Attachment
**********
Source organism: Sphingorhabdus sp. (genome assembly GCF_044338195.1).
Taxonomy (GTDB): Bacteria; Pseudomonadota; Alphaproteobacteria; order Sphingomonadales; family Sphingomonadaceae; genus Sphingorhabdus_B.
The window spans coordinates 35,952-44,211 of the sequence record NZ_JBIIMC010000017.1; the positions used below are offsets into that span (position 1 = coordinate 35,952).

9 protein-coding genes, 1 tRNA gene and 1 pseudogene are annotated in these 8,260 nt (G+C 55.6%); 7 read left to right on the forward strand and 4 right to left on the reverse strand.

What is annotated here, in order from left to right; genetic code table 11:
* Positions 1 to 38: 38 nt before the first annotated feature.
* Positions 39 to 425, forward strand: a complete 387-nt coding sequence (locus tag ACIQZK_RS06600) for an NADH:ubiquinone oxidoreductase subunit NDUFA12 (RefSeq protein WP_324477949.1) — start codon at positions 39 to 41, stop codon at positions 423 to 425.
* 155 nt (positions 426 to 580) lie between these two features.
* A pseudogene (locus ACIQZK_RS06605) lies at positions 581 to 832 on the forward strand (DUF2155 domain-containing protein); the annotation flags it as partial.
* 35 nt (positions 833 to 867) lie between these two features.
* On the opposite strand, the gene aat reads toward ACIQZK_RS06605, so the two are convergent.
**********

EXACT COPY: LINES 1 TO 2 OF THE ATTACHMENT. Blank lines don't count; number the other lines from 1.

Source organism: Sphingorhabdus sp. (genome assembly GCF_044338195.1).
Taxonomy (GTDB): Bacteria; Pseudomonadota; Alphaproteobacteria; order Sphingomonadales; family Sphingomonadaceae; genus Sphingorhabdus_B.